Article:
Apparently, McCarthy and Spencer met during that time, and have been real-life BFFs since then. But you would not know of their connection by the way the relationship is framed in the film.

Emily is a brain who devotes all her time to her work, with little time for frivolity. Lydia is a lonely hard-drinking forklift operator. Neither of them are endearing as good friends, thrown together in school as misfits, but neither is the loyal true-blue friend they should be.

So, they magically team up again after years of estrangement?

The plot holes don’t help. The Miscreants are former borderline sociopaths empowered by interstellar rays in the early ‘80s into super-villains who wreak havoc on the streets of Chicago.

Laser, played by “The Guardians of Galaxy” breakout Pom Klementieff dressed as a dominatrix, hurls blue bolts for destruction.

The thug-boss mayor, played over-the-top by – of course – Bobby Cannavale, referred to as “The King,” and is straight out of Gotham City’s playbook, appearing like a cartoon buffoon in “Batman Returns.”

Falcone also plays one of his henchmen, and after unfortunate skin tasering, has a running gag on how the unsightly scabs appear on his face. Once was enough but the fact it’s repeated is indicative of this hot mess.

And Oscar winner Melissa Leo is totally wasted in a tough-lady operative role.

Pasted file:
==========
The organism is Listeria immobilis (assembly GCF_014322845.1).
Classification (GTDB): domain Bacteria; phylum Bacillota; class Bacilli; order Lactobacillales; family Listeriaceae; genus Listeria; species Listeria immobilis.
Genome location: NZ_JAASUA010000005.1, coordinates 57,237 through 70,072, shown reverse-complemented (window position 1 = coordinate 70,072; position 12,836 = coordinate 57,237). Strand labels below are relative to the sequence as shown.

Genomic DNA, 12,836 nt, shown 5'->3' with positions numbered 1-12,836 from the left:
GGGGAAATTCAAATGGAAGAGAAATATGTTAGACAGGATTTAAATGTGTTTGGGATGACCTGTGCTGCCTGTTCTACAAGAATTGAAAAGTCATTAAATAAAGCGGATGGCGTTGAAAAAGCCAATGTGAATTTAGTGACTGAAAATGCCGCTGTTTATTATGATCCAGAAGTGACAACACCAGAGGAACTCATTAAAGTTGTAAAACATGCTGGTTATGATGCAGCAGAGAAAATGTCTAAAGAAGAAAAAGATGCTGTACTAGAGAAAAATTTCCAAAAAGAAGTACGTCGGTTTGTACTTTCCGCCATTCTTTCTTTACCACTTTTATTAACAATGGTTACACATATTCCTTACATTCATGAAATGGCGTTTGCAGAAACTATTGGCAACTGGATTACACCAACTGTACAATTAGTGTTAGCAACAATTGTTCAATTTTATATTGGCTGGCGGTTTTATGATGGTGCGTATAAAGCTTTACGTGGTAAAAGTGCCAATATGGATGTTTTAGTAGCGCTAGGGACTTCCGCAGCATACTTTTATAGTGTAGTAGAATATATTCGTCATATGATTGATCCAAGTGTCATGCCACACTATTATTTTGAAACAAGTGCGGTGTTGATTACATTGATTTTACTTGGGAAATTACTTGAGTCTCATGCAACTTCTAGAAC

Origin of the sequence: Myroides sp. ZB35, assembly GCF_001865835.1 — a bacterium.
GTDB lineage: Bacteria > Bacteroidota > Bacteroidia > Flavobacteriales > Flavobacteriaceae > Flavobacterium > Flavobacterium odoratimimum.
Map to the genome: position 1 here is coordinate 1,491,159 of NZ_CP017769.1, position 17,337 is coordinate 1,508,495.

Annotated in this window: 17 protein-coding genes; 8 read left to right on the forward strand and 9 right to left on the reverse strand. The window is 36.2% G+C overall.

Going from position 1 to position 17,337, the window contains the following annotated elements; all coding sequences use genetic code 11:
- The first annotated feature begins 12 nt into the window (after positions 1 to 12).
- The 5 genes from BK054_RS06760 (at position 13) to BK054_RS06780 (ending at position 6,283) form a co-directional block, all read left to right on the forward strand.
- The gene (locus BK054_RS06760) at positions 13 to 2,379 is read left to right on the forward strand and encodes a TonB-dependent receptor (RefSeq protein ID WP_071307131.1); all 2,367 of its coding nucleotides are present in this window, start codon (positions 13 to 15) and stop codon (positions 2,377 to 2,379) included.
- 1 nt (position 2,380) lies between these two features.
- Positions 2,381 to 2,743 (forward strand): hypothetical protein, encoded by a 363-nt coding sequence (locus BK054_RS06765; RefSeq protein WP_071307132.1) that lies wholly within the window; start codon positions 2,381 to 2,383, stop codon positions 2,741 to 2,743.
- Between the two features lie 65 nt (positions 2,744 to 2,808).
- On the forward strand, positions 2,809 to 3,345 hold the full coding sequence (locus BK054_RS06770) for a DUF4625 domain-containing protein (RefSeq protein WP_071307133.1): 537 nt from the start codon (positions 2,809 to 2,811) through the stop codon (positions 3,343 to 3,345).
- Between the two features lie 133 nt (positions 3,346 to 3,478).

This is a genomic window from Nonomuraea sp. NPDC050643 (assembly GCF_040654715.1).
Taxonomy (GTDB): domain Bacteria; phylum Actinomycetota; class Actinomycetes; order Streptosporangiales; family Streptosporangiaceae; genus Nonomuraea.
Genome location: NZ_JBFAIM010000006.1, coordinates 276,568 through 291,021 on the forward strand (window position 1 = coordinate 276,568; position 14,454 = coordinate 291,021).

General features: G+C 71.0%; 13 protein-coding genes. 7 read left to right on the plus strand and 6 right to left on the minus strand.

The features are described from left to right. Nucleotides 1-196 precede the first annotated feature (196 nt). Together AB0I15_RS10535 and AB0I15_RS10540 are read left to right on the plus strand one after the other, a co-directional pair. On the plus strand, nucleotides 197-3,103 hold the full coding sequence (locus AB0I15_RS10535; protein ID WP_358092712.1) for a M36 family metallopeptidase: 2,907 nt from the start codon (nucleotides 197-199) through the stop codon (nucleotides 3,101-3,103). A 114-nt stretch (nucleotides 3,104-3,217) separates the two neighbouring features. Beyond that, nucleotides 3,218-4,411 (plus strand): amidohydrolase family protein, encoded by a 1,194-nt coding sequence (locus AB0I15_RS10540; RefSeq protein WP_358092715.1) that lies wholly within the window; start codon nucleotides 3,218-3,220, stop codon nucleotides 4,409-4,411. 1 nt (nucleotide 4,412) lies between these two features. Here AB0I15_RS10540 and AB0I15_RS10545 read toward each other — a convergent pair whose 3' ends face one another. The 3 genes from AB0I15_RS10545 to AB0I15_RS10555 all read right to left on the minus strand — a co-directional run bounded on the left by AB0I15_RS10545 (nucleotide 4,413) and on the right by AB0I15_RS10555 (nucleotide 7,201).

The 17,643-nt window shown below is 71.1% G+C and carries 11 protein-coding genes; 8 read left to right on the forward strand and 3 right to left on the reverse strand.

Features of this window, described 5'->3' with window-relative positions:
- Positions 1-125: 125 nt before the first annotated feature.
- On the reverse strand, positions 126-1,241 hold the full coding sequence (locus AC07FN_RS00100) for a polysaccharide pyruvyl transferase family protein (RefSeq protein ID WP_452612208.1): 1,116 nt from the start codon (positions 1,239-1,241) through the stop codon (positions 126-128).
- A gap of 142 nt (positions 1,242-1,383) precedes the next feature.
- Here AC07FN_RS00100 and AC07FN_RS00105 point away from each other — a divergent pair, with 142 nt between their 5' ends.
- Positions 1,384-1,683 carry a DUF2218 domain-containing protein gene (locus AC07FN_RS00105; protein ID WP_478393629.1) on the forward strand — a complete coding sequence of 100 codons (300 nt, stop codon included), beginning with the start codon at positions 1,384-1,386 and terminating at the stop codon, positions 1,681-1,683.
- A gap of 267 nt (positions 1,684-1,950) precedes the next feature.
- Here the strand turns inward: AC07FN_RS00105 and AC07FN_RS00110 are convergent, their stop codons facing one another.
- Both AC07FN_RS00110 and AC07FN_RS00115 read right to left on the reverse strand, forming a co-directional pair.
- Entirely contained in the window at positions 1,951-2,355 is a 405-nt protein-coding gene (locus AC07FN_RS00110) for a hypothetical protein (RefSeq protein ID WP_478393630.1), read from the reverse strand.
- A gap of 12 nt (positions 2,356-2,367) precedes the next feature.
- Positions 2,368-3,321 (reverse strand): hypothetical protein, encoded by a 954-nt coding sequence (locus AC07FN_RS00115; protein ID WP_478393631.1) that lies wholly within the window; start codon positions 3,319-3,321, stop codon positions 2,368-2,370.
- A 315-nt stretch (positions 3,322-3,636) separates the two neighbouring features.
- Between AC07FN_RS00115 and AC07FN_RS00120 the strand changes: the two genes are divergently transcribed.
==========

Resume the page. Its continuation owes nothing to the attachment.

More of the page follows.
Now, for the good parts. Jason Bateman, who worked with McCarthy in “Identity Thief” in 2013, is a half-creant, with crab pincer claws as arms. Inexplicably, The Crab and Lydia are drawn to each other (and there is a foreplay scene with drawn butter and Old Bay seasoning). You can tell he’s just slumming, and that’s OK because he knows how to deliver one-liners in a deadpan way. and has a gift for comic timing.

This film, however, belongs to the younger ladies. In flashback, McCarthy’s daughter Vivian Falcone plays her in middle school – and is terrific – and Bria Danielle Singleton is strong as young Emily. They could have had a whole movie developed around them, and that would have been OK, preferable to the middle-age edition.

That said, the jokes about hefty middle-age women in spandex suits and entering and exiting a sports car are funny and relatable.

Taylor Mosby is winning as Emily’s daughter Tracy.

The fact that this movie wasn’t as bad as I thought it was going to be isn’t exactly a ringing endorsement, but it was enjoyable in spurts.

“Thunder Force” is an action comedy directed and written by Ben Falcone. It stars Melissa McCarthy, Octavia Spencer, Bobby Cannavale, Jason Bateman, Taylor Mosby. Melissa Leo and Pom Klementieff. Rated PG-13 for some action/violence, language and mild suggestive material, the run time is: 1 hour, 46 minutes. The film is available on Netflix beginning April 9. Lynn’s Grade: D+